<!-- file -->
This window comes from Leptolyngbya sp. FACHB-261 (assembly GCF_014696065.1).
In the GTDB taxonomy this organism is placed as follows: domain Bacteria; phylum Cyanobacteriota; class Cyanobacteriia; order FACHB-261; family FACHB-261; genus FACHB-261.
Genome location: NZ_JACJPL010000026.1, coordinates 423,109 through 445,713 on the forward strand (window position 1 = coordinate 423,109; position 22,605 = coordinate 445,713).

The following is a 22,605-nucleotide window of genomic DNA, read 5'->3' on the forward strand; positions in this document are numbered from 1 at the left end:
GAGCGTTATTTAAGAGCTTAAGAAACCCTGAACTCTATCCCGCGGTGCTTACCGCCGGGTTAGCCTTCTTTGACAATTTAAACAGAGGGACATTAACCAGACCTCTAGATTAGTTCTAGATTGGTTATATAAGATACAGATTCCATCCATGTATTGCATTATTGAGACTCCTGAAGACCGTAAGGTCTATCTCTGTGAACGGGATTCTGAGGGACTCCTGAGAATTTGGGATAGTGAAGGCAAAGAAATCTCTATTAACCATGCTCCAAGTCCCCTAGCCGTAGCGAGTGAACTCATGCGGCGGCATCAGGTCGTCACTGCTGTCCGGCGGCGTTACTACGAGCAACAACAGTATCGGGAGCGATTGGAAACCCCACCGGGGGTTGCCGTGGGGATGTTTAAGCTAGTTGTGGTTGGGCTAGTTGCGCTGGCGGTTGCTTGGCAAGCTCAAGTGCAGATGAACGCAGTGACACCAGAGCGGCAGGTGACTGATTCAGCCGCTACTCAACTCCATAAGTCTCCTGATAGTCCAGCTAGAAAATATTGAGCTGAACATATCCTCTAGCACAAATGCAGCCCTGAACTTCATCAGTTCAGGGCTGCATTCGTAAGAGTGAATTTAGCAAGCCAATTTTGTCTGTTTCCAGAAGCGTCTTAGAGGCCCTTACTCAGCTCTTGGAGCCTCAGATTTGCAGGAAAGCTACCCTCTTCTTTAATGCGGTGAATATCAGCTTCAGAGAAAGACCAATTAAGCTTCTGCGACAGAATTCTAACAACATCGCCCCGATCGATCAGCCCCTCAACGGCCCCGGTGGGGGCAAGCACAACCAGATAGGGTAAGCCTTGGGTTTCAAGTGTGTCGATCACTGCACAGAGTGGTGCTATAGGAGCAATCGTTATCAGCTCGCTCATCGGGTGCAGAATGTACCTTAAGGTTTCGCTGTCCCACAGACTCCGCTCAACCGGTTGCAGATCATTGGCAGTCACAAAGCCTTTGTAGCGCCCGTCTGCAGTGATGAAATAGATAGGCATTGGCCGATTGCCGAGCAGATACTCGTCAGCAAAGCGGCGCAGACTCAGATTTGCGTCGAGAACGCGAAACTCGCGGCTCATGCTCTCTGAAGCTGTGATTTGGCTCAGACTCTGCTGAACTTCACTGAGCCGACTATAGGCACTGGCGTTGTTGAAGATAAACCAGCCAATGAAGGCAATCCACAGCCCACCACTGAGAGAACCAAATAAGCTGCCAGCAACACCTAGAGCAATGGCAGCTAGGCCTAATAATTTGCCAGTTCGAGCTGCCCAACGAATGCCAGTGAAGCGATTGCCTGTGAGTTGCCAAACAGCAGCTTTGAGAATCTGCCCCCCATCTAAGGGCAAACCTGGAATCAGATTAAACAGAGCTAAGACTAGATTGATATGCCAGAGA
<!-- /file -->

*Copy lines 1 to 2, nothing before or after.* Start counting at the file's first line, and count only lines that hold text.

This window comes from Leptolyngbya sp. FACHB-261 (assembly GCF_014696065.1).
In the GTDB taxonomy this organism is placed as follows: domain Bacteria; phylum Cyanobacteriota; class Cyanobacteriia; order FACHB-261; family FACHB-261; genus FACHB-261.